Are you sitting on the couch playing X-box & waiting for Spring (or Winter) hockey to begin?
If your child wants to play hockey well & maybe would like to try for AA or AAA sometime then I cannot stress enough the importance of additional physical and sport related conditioning and training. It is no real secret that the faster and better conditioned player can out perform one who is not.
When you go to a tryout (and this goes beyond Spring hockey); who do you think gets noticed first, the slower player with average performance or the faster player who is ripping up the ice?
For many, hockey is the natural sporting pastime for the winter months. It is as Canadian as Tim Horton’s coffee. While always highly competitive, the young hockey player now has to dedicate him or herself even more to succeed in moving up to play at a higher level.
If you want to be successful in competitive hockey you must develop your body and related skills off the ice as well as on it. Having fun is the most important part of any youth sport absolutely; but should a child want to play on a higher tiered Spring team or reach the AA, AAA levels (in Winter) then he or she definitely must spend serious off ice time working their body to develop the strength and agility needed.
I recently returned from the Western Prospects Bantam Showcase in Regina Saskatchewan. These kids are all entering their draft year and are trying to move in that direction. While they are still 14 year old kids making fart noises, playing Pokemon Go & asking their parents when they are going to go eat; their physical strength/conditioning clearly separates them from their average middle school classmates.
These ‘kids’ are athletes in every sense. They work their body & technique on/off the ice almost daily.
If you want to develop your snap shot, do you simply practice a few during the two allotted ice times a week? What happens in the Summer when the ice is out? No instead when you want to work on your shot you pull the net out in the driveway and fire off several hundred likely before you even realize how many pucks you went through. I guarantee those that have a wicked wrist shot did not just pick it up at hockey practice but rather it developed out of hours and hours in the garage!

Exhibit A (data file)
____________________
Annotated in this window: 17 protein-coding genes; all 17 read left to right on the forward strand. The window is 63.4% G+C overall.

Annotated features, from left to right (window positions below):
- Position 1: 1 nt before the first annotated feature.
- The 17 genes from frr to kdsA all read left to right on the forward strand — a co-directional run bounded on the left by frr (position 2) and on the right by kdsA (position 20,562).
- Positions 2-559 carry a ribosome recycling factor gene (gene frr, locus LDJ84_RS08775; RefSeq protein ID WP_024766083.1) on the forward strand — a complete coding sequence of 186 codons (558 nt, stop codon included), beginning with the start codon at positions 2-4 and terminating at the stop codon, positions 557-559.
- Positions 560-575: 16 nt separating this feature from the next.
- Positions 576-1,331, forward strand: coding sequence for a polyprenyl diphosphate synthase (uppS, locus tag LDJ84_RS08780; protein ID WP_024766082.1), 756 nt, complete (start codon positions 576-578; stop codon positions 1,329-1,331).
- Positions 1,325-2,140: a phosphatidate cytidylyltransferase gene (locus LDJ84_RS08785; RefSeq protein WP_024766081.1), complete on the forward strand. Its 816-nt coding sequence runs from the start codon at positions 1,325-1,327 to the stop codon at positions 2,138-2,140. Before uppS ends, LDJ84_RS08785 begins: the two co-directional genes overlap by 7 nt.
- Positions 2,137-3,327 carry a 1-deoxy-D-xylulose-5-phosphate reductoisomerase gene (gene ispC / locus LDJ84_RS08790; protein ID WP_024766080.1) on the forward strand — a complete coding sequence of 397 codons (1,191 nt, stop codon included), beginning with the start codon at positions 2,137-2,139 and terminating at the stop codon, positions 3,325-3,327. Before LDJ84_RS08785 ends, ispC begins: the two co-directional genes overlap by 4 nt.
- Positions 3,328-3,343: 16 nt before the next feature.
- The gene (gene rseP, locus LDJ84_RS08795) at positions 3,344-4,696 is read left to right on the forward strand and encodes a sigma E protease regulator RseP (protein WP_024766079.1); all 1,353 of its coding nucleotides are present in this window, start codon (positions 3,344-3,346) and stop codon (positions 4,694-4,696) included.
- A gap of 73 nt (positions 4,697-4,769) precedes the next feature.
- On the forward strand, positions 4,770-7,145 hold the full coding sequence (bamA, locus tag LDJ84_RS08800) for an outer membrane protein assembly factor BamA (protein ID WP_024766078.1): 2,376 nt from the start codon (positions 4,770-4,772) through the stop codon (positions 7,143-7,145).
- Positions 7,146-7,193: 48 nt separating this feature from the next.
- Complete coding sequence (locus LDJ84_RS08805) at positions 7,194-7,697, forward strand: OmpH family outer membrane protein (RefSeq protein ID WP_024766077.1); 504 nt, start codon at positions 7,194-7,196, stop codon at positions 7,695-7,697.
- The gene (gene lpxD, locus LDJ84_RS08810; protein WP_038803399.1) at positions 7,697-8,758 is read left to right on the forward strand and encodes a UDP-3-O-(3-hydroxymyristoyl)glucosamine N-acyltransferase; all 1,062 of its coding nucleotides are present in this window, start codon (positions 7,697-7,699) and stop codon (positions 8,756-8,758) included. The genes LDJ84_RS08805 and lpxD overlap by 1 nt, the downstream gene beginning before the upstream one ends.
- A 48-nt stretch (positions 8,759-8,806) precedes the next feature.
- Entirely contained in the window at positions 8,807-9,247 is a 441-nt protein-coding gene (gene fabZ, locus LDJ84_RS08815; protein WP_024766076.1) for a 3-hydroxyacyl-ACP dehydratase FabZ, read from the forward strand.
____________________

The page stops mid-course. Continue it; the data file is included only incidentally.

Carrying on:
The same goes for speed and physical strength. To develop your core do you rattle off 10 sit ups or a 20 second plank all call it good? Certainly not! Physical development is just as important (if not more so) than working on your shooting, yet many players who have a real desire to go further in Spring (or minor) hockey simply could not keep up at AAA tryouts that can last over two weeks!
Fortunately in Canada you do not have to travel far for serious, productive training, there are numerous facilities that can handle hockey player development.
When budgets allow there are always private/group training programs around. Have a look at the updated development section to this site: http://www.hockeyinfo.ca/development.
You can click on the tab for your province. As always should you come across a facility that is not listed please send me a comment so I can add it to the database (at no charge).
If you are looking to work at home in your backyard or basement, you can try using the methods and drills found in the book “Dryland: Next Level Hockey Training” by David Pollitt; an absolutely fantastic manual.
There are also countless video you can use on YouTube, simply enter the terms ‘hockey, dryland’ in the search box and away you go.
There are many options to help your child become a stronger and more agile player on the ice; the real point here is to help them take the steps necessary. No one wants to have the conversation with their child on the way home from being cut from a Spring (or Winter) team. The one where they explain that some kids are bigger stronger & faster because they trained harder while your child wasn’t working out.
Nothing is free & everyone starts at the bottom having to claw their way up the ladder of success. Why not assist your child by holding the ladder?
Have a great day!